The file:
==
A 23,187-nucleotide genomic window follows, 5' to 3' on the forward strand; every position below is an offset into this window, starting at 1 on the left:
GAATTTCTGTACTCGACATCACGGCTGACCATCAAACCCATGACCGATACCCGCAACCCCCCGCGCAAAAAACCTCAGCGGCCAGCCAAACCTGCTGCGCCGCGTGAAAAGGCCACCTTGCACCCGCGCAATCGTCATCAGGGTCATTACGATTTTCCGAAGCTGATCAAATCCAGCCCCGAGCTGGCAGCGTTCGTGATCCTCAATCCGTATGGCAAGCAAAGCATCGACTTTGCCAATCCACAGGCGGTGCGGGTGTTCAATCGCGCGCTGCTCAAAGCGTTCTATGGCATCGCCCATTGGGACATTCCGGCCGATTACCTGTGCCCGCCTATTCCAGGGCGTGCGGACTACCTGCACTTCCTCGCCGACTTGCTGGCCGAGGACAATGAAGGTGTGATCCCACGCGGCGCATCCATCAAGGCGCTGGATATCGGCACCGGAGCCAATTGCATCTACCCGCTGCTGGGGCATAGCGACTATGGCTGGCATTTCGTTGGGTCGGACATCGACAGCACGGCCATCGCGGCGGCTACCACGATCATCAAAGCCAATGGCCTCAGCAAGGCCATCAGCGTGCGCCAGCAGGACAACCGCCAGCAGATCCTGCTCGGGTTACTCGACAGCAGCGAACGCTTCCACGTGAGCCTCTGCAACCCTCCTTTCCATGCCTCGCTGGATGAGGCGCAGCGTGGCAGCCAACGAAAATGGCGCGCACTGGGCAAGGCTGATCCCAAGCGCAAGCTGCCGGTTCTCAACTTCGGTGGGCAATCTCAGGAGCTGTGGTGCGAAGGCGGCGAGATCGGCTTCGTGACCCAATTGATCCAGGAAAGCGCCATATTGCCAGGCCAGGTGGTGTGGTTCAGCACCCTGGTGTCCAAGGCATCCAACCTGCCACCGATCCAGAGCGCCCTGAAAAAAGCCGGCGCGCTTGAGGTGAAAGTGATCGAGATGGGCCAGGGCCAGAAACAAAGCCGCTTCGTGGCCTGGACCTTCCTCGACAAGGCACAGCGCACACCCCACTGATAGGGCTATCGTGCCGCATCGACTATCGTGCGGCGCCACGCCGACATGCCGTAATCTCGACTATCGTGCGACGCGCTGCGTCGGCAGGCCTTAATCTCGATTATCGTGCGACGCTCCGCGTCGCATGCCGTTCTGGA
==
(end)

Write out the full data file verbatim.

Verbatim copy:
A 23,187-nucleotide genomic window follows, 5' to 3' on the forward strand; every position below is an offset into this window, starting at 1 on the left:
GAATTTCTGTACTCGACATCACGGCTGACCATCAAACCCATGACCGATACCCGCAACCCCCCGCGCAAAAAACCTCAGCGGCCAGCCAAACCTGCTGCGCCGCGTGAAAAGGCCACCTTGCACCCGCGCAATCGTCATCAGGGTCATTACGATTTTCCGAAGCTGATCAAATCCAGCCCCGAGCTGGCAGCGTTCGTGATCCTCAATCCGTATGGCAAGCAAAGCATCGACTTTGCCAATCCACAGGCGGTGCGGGTGTTCAATCGCGCGCTGCTCAAAGCGTTCTATGGCATCGCCCATTGGGACATTCCGGCCGATTACCTGTGCCCGCCTATTCCAGGGCGTGCGGACTACCTGCACTTCCTCGCCGACTTGCTGGCCGAGGACAATGAAGGTGTGATCCCACGCGGCGCATCCATCAAGGCGCTGGATATCGGCACCGGAGCCAATTGCATCTACCCGCTGCTGGGGCATAGCGACTATGGCTGGCATTTCGTTGGGTCGGACATCGACAGCACGGCCATCGCGGCGGCTACCACGATCATCAAAGCCAATGGCCTCAGCAAGGCCATCAGCGTGCGCCAGCAGGACAACCGCCAGCAGATCCTGCTCGGGTTACTCGACAGCAGCGAACGCTTCCACGTGAGCCTCTGCAACCCTCCTTTCCATGCCTCGCTGGATGAGGCGCAGCGTGGCAGCCAACGAAAATGGCGCGCACTGGGCAAGGCTGATCCCAAGCGCAAGCTGCCGGTTCTCAACTTCGGTGGGCAATCTCAGGAGCTGTGGTGCGAAGGCGGCGAGATCGGCTTCGTGACCCAATTGATCCAGGAAAGCGCCATATTGCCAGGCCAGGTGGTGTGGTTCAGCACCCTGGTGTCCAAGGCATCCAACCTGCCACCGATCCAGAGCGCCCTGAAAAAAGCCGGCGCGCTTGAGGTGAAAGTGATCGAGATGGGCCAGGGCCAGAAACAAAGCCGCTTCGTGGCCTGGACCTTCCTCGACAAGGCACAGCGCACACCCCACTGATAGGGCTATCGTGCCGCATCGACTATCGTGCGGCGCCACGCCGACATGCCGTAATCTCGACTATCGTGCGACGCGCTGCGTCGGCAGGCCTTAATCTCGATTATCGTGCGACGCTCCGCGTCGCATGCCGTTCTGGA